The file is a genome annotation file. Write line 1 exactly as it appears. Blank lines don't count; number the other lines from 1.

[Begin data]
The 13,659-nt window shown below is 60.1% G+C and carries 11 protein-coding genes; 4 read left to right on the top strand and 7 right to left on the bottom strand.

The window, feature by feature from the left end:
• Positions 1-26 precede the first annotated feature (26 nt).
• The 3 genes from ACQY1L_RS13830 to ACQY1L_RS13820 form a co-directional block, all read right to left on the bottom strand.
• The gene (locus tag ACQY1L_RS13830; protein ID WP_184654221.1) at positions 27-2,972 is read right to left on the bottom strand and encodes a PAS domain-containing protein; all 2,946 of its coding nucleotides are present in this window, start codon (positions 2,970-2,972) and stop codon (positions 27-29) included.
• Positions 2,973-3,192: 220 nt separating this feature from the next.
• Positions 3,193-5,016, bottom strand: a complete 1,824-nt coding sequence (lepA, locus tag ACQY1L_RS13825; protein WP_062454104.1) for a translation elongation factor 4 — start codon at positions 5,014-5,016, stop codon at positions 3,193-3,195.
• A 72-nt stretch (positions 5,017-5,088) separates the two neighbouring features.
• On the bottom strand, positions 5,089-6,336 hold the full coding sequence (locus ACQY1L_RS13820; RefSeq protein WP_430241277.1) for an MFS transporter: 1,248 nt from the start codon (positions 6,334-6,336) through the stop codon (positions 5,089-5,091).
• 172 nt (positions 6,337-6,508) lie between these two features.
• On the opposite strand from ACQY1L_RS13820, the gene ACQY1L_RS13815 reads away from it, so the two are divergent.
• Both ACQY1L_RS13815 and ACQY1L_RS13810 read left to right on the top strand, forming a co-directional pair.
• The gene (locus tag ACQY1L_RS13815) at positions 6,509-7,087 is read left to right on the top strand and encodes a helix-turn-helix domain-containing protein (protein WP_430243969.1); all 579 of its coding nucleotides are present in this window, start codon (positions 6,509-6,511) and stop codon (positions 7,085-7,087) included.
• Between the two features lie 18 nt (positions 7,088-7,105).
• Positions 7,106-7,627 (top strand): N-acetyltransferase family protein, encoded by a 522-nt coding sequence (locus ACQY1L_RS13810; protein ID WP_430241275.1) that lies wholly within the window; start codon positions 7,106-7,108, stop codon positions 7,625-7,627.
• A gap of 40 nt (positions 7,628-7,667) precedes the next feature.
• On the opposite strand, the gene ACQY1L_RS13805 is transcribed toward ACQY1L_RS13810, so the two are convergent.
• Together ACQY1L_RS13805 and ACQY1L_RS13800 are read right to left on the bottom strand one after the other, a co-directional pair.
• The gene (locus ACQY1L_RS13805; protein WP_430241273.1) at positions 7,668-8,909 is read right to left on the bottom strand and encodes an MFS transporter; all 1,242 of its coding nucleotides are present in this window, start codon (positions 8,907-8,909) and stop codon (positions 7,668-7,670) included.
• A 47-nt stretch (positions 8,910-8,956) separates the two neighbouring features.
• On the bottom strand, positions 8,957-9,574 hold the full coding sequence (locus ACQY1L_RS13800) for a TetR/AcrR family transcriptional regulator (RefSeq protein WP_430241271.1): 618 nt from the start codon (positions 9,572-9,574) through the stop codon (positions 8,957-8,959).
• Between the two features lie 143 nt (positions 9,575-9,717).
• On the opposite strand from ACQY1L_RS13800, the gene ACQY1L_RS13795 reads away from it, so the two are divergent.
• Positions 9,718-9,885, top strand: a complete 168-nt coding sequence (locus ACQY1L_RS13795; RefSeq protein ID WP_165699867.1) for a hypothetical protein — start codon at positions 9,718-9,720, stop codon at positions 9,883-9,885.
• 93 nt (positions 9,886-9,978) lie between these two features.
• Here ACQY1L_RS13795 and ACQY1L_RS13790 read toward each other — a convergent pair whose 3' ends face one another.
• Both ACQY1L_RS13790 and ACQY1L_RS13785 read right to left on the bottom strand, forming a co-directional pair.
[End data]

The 13,659-nt window shown below is 60.1% G+C and carries 11 protein-coding genes; 4 read left to right on the top strand and 7 right to left on the bottom strand.